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In Defense of Familyism

Is Family Love Selfish and Sinful Amanda Tipton Photography

Amanda Tipton Photography

John Zmirak - published on 06/04/14

Did an archbishop really suggest that we ought not to look out for our family?

Last week I got an email from a brilliant priest, a beloved author and an old friend of mine. In it, he lamented the clotted rhetoric used by Archbishop Vincenzo Paglia, president of the Pontifical Council for the Family, in speaking to the United Nations. And the paragraph he quoted was truly alarming — and not so much for the ugliness of the language.

I’ve studied Italian, and I know how gnarled a literal translation from it can be (Giuseppe Cardinal Siri’s brilliant book Gethesmane is translated into a kind of baroque “Itanglish” that made it very challenging to read — though it’s well worth the effort). No, what frightened me were some of the implications I thought I saw in the bishop’s statement, especially when read in isolation:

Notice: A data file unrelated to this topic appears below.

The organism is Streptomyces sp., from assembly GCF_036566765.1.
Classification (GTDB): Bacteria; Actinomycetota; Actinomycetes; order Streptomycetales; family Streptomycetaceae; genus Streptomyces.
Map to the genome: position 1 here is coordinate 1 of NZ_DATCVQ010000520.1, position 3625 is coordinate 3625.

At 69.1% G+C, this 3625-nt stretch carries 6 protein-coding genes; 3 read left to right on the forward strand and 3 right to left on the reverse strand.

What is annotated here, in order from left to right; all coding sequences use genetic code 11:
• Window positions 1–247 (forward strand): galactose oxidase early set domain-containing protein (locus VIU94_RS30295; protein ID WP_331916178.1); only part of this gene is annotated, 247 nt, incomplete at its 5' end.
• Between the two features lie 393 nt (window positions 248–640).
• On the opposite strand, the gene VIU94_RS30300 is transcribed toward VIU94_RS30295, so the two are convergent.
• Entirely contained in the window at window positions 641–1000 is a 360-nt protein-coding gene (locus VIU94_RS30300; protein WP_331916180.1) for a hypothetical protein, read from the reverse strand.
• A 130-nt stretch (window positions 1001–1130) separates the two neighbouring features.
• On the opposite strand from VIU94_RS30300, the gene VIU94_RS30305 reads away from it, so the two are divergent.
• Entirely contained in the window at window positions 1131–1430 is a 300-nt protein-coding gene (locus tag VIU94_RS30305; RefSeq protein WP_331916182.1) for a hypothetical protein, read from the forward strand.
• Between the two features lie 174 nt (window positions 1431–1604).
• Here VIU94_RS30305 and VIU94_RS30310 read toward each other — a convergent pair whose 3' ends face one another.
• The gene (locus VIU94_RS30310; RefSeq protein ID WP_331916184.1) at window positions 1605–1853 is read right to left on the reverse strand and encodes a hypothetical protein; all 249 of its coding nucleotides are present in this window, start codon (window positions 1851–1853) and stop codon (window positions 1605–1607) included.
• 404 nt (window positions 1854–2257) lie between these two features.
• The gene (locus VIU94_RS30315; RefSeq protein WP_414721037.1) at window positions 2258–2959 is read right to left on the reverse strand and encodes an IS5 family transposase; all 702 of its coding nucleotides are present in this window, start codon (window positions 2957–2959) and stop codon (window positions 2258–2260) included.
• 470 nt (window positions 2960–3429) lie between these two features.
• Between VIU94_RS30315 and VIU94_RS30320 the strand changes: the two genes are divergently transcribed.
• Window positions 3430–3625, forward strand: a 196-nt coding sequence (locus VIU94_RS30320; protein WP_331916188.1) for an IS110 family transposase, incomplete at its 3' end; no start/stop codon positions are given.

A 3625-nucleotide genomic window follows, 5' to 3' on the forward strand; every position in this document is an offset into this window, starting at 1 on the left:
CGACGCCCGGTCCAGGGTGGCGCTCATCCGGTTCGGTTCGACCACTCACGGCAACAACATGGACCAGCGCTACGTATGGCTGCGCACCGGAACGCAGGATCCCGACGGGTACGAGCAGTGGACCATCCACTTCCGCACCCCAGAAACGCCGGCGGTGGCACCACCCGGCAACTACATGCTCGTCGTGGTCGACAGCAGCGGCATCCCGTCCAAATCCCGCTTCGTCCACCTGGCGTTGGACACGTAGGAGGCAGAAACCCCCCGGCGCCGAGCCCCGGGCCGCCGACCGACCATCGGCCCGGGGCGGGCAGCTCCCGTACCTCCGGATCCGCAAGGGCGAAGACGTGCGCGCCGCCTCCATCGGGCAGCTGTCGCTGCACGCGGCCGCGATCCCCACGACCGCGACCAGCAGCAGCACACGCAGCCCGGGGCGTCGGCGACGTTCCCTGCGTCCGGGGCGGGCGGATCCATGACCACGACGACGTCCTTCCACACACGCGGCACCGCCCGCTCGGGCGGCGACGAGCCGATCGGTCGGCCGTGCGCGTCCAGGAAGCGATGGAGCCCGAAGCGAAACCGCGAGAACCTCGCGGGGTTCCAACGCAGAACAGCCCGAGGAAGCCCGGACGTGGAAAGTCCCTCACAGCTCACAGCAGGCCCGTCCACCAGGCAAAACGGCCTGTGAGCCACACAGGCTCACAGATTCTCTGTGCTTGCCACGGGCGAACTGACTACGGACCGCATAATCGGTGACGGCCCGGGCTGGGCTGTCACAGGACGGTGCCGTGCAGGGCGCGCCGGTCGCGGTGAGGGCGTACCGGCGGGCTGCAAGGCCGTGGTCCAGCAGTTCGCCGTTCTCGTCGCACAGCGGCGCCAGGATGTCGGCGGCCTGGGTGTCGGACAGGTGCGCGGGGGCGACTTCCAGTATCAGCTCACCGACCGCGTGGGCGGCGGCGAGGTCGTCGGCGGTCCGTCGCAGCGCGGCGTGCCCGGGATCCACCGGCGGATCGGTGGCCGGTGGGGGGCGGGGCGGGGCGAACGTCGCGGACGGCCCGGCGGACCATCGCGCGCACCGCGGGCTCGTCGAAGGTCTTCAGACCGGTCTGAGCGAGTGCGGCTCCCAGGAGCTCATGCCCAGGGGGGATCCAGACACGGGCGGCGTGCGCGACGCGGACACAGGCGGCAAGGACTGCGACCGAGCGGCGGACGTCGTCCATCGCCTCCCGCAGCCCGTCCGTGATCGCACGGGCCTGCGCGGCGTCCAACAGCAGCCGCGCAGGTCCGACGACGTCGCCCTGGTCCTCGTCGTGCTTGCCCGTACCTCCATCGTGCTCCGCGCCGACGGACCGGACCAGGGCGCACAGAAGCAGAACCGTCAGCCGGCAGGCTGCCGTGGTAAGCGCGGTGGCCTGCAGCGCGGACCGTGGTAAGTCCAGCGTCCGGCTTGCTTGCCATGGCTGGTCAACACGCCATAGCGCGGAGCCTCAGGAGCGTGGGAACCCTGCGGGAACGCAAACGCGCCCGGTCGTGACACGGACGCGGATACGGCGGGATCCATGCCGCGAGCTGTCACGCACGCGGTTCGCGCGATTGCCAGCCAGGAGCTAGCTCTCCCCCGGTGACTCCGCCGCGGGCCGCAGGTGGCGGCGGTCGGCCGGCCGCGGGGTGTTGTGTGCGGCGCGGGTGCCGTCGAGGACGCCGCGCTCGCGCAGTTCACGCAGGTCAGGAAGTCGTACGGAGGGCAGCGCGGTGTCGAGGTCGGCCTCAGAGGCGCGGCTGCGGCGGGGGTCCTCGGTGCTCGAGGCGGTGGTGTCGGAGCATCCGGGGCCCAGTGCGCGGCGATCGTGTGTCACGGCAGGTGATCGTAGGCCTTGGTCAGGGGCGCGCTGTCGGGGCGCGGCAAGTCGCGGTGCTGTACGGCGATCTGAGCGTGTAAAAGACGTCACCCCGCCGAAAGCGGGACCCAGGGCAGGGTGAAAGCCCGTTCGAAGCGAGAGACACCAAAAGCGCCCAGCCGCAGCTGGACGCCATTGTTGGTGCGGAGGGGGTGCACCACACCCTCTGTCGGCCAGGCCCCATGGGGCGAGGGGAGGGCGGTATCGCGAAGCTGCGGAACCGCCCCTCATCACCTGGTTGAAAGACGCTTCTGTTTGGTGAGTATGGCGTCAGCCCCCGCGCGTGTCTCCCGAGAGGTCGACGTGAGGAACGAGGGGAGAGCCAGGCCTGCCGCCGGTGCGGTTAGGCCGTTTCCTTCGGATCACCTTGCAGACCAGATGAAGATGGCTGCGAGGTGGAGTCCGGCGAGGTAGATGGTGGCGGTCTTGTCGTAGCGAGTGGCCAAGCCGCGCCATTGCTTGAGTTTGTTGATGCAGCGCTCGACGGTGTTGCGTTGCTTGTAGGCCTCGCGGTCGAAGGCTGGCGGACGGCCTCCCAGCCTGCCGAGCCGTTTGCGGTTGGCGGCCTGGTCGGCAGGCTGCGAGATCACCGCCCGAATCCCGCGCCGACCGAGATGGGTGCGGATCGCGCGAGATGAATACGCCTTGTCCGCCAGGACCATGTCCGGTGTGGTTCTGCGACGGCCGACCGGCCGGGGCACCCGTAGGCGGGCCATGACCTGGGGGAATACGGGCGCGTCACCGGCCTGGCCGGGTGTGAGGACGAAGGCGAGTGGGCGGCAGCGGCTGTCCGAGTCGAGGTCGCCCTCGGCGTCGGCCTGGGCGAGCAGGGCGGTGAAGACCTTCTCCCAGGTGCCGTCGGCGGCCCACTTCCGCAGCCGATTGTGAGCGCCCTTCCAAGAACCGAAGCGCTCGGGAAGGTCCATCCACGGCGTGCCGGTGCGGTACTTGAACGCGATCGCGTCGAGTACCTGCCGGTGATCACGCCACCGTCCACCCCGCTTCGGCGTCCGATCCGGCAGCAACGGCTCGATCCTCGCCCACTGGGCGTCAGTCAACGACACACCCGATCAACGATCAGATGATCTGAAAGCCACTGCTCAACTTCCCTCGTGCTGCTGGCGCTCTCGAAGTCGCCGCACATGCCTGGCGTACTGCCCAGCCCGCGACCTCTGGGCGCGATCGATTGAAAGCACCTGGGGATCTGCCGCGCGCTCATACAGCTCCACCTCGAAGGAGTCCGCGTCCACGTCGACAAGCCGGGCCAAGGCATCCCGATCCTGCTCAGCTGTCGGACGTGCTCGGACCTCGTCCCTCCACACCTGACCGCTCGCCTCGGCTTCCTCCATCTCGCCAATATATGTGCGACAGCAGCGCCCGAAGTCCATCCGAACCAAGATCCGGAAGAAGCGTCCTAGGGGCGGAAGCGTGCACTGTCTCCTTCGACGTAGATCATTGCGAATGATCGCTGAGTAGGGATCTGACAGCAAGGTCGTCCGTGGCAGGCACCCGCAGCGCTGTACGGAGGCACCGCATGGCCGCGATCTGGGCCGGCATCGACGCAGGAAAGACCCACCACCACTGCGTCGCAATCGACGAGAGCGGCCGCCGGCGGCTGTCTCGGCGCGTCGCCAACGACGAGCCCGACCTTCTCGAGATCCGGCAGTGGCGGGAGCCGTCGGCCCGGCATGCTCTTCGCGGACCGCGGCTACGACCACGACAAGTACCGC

On the other hand, we cannot overlook the risk of “familyism,” that is, the inability to think of a larger group and the tendency to favor, even in matters not affecting the family, the members of the family nucleus. This tendency has been the cause of numerous “amoral” abuses, where the good of the smaller family group prevails over that of the larger community. Maintaining intra familial warmth and affection without compromising the public good and the “universalism” necessary in an advanced society has been and still today is, at least in certain areas, a difficult challenge. Proof of this is found in the oscillation between persistent forms of regressive “familyism” on the one hand and the affirmation of a radical individualism on the other that, by destroying the family reverses the progress of humanization, heedless of the long-term consequences of so doing.